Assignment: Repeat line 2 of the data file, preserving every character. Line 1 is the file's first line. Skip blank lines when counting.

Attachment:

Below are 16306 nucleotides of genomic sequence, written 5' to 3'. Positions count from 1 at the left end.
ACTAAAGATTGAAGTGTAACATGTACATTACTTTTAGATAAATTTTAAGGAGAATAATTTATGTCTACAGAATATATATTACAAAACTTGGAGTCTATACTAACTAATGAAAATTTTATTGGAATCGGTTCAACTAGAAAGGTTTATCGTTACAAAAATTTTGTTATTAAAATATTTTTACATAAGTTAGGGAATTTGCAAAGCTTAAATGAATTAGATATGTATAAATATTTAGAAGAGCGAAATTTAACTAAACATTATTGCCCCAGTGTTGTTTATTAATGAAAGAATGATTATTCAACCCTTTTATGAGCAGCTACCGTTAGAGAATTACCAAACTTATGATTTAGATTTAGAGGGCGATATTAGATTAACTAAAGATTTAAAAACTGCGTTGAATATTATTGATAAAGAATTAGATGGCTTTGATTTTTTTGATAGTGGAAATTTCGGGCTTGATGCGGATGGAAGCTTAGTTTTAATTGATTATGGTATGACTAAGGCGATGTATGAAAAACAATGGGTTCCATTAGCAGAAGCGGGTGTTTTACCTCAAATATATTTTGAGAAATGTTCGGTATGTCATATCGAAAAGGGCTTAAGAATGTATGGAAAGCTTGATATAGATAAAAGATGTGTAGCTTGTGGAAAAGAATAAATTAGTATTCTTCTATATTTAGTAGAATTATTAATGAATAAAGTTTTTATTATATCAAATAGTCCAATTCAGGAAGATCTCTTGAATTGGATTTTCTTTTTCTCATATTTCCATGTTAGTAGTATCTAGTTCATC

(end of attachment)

ACTAAAGATTGAAGTGTAACATGTACATTACTTTTAGATAAATTTTAAGGAGAATAATTTATGTCTACAGAATATATATTACAAAACTTGGAGTCTATACTAACTAATGAAAATTTTATTGGAATCGGTTCAACTAGAAAGGTTTATCGTTACAAAAATTTTGTTATTAAAATATTTTTACATAAGTTAGGGAATTTGCAAAGCTTAAATGAATTAGATATGTATAAATATTTAGAAGAGCGAAATTTAACTAAACATTATTGCCCCAGTGTTGTTTATTAATGAAAGAATGATTATTCAACCCTTTTATGAGCAGCTACCGTTAGAGAATTACCAAACTTATGATTTAGATTTAGAGGGCGATATTAGATTAACTAAAGATTTAAAAACTGCGTTGAATATTATTGATAAAGAATTAGATGGCTTTGATTTTTTTGATAGTGGAAATTTCGGGCTTGATGCGGATGGAAGCTTAGTTTTAATTGATTATGGTATGACTAAGGCGATGTATGAAAAACAATGGGTTCCATTAGCAGAAGCGGGTGTTTTACCTCAAATATATTTTGAGAAATGTTCGGTATGTCATATCGAAAAGGGCTTAAGAATGTATGGAAAGCTTGATATAGATAAAAGATGTGTAGCTTGTGGAAAAGAATAAATTAGTATTCTTCTATATTTAGTAGAATTATTAATGAATAAAGTTTTTATTATATCAAATAGTCCAATTCAGGAAGATCTCTTGAATTGGATTTTCTTTTTCTCATATTTCCATGTTAGTAGTATCTAGTTCATC